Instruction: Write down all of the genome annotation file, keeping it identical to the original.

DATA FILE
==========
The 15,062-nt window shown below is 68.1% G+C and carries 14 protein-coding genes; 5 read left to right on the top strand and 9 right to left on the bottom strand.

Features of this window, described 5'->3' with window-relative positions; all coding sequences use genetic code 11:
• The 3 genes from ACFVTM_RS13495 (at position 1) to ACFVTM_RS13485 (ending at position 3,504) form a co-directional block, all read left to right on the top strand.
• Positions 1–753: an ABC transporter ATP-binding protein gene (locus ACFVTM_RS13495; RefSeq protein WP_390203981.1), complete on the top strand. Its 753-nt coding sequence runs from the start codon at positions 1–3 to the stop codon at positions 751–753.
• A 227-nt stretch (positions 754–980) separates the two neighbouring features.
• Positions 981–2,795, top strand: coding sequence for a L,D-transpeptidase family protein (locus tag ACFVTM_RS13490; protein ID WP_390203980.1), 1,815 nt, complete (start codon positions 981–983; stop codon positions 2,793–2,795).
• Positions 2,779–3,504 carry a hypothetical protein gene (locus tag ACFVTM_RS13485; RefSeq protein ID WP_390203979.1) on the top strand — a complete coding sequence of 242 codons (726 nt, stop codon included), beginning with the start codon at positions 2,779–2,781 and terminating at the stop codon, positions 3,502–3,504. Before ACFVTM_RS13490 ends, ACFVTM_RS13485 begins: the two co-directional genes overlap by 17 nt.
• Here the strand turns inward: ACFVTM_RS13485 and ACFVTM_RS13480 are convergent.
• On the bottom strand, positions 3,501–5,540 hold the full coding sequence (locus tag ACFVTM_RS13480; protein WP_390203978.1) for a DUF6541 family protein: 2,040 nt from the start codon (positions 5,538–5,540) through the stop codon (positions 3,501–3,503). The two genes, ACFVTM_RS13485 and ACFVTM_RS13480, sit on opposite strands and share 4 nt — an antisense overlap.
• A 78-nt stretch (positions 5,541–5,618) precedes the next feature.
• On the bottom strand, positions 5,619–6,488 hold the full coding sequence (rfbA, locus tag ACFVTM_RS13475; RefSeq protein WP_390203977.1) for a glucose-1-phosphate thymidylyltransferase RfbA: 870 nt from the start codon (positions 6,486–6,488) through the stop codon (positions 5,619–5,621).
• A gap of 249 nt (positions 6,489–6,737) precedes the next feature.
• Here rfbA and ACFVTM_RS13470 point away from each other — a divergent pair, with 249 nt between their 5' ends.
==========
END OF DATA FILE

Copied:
The 15,062-nt window shown below is 68.1% G+C and carries 14 protein-coding genes; 5 read left to right on the top strand and 9 right to left on the bottom strand.

Features of this window, described 5'->3' with window-relative positions; all coding sequences use genetic code 11:
• The 3 genes from ACFVTM_RS13495 (at position 1) to ACFVTM_RS13485 (ending at position 3,504) form a co-directional block, all read left to right on the top strand.
• Positions 1–753: an ABC transporter ATP-binding protein gene (locus ACFVTM_RS13495; RefSeq protein WP_390203981.1), complete on the top strand. Its 753-nt coding sequence runs from the start codon at positions 1–3 to the stop codon at positions 751–753.
• A 227-nt stretch (positions 754–980) separates the two neighbouring features.
• Positions 981–2,795, top strand: coding sequence for a L,D-transpeptidase family protein (locus tag ACFVTM_RS13490; protein ID WP_390203980.1), 1,815 nt, complete (start codon positions 981–983; stop codon positions 2,793–2,795).
• Positions 2,779–3,504 carry a hypothetical protein gene (locus tag ACFVTM_RS13485; RefSeq protein ID WP_390203979.1) on the top strand — a complete coding sequence of 242 codons (726 nt, stop codon included), beginning with the start codon at positions 2,779–2,781 and terminating at the stop codon, positions 3,502–3,504. Before ACFVTM_RS13490 ends, ACFVTM_RS13485 begins: the two co-directional genes overlap by 17 nt.
• Here the strand turns inward: ACFVTM_RS13485 and ACFVTM_RS13480 are convergent.
• On the bottom strand, positions 3,501–5,540 hold the full coding sequence (locus tag ACFVTM_RS13480; protein WP_390203978.1) for a DUF6541 family protein: 2,040 nt from the start codon (positions 5,538–5,540) through the stop codon (positions 3,501–3,503). The two genes, ACFVTM_RS13485 and ACFVTM_RS13480, sit on opposite strands and share 4 nt — an antisense overlap.
• A 78-nt stretch (positions 5,541–5,618) precedes the next feature.
• On the bottom strand, positions 5,619–6,488 hold the full coding sequence (rfbA, locus tag ACFVTM_RS13475; RefSeq protein WP_390203977.1) for a glucose-1-phosphate thymidylyltransferase RfbA: 870 nt from the start codon (positions 6,486–6,488) through the stop codon (positions 5,619–5,621).
• A gap of 249 nt (positions 6,489–6,737) precedes the next feature.
• Here rfbA and ACFVTM_RS13470 point away from each other — a divergent pair, with 249 nt between their 5' ends.